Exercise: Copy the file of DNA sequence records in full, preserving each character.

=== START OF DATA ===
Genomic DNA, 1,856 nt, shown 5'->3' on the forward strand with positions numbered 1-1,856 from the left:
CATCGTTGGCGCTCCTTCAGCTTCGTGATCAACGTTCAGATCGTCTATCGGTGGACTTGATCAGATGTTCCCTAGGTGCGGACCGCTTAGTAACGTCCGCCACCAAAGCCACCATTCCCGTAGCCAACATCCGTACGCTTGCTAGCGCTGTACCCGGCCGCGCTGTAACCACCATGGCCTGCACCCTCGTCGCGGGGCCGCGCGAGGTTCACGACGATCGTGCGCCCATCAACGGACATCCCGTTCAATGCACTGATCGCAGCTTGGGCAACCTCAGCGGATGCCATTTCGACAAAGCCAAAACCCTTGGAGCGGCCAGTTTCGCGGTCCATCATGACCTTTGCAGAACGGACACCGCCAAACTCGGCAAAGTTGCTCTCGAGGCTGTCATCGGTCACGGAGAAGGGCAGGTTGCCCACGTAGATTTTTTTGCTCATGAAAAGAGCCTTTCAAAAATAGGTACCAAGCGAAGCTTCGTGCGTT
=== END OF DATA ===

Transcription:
Genomic DNA, 1,856 nt, shown 5'->3' on the forward strand with positions numbered 1-1,856 from the left:
CATCGTTGGCGCTCCTTCAGCTTCGTGATCAACGTTCAGATCGTCTATCGGTGGACTTGATCAGATGTTCCCTAGGTGCGGACCGCTTAGTAACGTCCGCCACCAAAGCCACCATTCCCGTAGCCAACATCCGTACGCTTGCTAGCGCTGTACCCGGCCGCGCTGTAACCACCATGGCCTGCACCCTCGTCGCGGGGCCGCGCGAGGTTCACGACGATCGTGCGCCCATCAACGGACATCCCGTTCAATGCACTGATCGCAGCTTGGGCAACCTCAGCGGATGCCATTTCGACAAAGCCAAAACCCTTGGAGCGGCCAGTTTCGCGGTCCATCATGACCTTTGCAGAACGGACACCGCCAAACTCGGCAAAGTTGCTCTCGAGGCTGTCATCGGTCACGGAGAAGGGCAGGTTGCCCACGTAGATTTTTTTGCTCATGAAAAGAGCCTTTCAAAAATAGGTACCAAGCGAAGCTTCGTGCGTT